State tax systems across the United States vary tremendously in their structure, resulting in varied impacts on income inequality, racial wealth disparities, and revenue adequacy. As the Institute on Taxation and Economic Policy’s new report shows, states with no personal income tax or a flat personal income tax rate tend to fare the worst.
The figure below shows all U.S. states ranked by ITEP’s tax inequality index. A state falling below zero means that incomes are less equal after state and local taxes. The farther below zero a state falls, the more regressive their tax code is. As you can see, Pennsylvania, which has a flat income tax rate due to our constitution’s uniformity clause, has the 7th most unfair tax system in the United States.
Pennsylvania is only one of nine states that has a flat personal income tax. Other states with a personal income tax use a graduated system where the tax rate increases with higher incomes. Flat personal income tax rates result in a more regressive tax structure because it requires higher payments from low- and middle-income families. A graduated system can collect more revenues from high-income taxpayers and allow for a lower tax bill for those who have low or middle incomes.
As the chart below shows, states with a graduated personal income tax rate are more progressive—the more you are able to pay, the greater percentage of your income goes to taxes.
In Pennsylvania, the impact of our tax structure is a regressive tax system where the poorest members of our state are paying the greatest share of their income on state and local taxes. The bottom 20% of income earners pays 13.8% of their income on state and local taxes, while the super-rich pay just 6% of their income on these taxes.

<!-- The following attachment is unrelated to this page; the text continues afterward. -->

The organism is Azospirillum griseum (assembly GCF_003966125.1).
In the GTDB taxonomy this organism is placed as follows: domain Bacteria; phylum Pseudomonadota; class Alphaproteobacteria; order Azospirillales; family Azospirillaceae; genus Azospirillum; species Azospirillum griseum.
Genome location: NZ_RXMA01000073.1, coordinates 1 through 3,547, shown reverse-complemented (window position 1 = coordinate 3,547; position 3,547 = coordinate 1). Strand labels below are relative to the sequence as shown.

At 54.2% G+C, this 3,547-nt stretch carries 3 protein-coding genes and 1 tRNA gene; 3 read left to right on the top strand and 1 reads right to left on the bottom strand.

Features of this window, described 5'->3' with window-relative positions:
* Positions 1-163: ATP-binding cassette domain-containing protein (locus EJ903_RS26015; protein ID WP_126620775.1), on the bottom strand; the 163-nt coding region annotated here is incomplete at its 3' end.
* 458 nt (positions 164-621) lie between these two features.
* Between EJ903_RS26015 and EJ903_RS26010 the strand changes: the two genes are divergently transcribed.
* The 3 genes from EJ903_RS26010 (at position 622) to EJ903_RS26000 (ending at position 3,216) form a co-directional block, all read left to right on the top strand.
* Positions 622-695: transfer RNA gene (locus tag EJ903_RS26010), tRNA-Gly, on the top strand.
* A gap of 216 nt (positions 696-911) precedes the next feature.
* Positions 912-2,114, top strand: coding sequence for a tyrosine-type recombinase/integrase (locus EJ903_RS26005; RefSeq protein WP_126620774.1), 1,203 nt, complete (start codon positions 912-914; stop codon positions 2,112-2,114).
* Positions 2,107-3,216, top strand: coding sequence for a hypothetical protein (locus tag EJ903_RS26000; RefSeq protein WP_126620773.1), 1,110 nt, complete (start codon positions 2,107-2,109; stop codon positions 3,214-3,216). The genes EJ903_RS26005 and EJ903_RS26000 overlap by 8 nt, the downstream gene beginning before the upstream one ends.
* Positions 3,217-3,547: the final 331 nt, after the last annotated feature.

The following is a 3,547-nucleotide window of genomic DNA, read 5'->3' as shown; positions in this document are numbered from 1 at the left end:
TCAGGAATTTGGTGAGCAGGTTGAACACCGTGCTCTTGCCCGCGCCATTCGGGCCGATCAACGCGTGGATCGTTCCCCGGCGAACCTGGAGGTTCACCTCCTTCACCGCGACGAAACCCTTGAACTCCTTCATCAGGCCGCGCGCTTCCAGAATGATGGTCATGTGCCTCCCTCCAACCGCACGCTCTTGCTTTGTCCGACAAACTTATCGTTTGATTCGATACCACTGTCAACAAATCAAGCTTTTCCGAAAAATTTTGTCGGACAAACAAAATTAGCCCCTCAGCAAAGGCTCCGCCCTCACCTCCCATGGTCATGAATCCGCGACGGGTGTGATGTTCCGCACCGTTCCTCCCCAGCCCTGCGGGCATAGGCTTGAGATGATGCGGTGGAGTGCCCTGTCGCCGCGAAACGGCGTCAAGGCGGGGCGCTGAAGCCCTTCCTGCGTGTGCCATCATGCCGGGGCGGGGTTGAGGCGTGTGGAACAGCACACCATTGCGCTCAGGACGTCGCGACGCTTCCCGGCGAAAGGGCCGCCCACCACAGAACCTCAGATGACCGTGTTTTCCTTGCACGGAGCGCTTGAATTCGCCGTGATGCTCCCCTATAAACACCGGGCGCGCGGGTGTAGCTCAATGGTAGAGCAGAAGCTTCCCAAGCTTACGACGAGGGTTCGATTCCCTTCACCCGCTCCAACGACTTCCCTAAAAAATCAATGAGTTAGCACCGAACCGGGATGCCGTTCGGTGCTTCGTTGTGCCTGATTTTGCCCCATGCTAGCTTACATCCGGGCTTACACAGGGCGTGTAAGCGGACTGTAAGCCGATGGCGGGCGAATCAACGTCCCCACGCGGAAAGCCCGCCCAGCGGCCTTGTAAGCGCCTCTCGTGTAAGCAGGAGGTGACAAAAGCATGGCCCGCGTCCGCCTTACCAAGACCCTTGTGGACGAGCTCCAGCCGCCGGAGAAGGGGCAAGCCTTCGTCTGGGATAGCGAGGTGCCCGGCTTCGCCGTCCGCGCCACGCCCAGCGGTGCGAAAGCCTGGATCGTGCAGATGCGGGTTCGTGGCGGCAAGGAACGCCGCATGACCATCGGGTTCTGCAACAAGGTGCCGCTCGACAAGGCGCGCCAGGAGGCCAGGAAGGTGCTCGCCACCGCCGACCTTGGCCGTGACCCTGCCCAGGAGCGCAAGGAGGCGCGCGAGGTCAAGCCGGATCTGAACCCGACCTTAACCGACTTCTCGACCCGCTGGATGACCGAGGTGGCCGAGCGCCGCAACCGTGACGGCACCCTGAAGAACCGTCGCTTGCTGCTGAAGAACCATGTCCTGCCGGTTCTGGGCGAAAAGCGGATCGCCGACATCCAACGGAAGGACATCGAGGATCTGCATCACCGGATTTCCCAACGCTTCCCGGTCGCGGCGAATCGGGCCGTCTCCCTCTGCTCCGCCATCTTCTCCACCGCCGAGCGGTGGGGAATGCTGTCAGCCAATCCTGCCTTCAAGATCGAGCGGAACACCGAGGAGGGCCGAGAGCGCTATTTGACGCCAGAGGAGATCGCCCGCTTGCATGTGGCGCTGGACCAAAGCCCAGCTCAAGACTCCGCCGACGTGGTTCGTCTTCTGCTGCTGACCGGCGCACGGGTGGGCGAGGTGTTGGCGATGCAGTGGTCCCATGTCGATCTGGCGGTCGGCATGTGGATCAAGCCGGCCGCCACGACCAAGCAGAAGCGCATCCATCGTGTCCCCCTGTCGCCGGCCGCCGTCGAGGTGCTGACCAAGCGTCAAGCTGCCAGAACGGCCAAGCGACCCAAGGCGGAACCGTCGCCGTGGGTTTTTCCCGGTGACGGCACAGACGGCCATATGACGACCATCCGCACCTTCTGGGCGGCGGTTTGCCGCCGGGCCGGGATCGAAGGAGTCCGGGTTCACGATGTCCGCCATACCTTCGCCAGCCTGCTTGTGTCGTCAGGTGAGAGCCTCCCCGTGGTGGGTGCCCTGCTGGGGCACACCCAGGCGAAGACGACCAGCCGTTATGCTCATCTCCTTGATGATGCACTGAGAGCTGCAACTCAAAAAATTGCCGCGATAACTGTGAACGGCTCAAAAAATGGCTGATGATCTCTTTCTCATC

Pennsylvania’s tax structure creates a variety of problems in the state. Our tax system is structured in such a way that existing inequalities are actually worsened after state and local taxes are taken out. While not the cause of inequality, our regressive tax system exacerbates existing income gaps. Nationally, low-income families (bottom 20%) see their income fall by 2.8% after state and local taxes are applied. Meanwhile, the top 1% of income earners see their income rise by 1.6% after state and local taxes. Current state tax systems are actually playing a part in helping the rich get richer and the poor get poorer.
Regressive state tax codes like Pennsylvania’s also result in higher tax rates on communities of color, who are more represented in the low-, moderate- and middle-income quintiles. So, not only do regressive tax systems result in widening income inequality, but they also worsen the racial wealth gap.
And finally, regressive tax systems have an impact on the amount of revenue states are able to raise. Relying too heavily on low- and middle-income families to generate much-needed state revenue makes little sense, especially as wages in these income brackets have remained stagnant. However, because the income of the rich and super-rich has grown rapidly, taxing them at lower rates has resulted in declining and inadequate state revenue. Couple that with our declining corporate taxes and Pennsylvania is in a revenue crisis. No wonder we have a problem funding our schools, keeping our infrastructure up-to-date, and providing much-needed services to those most in need.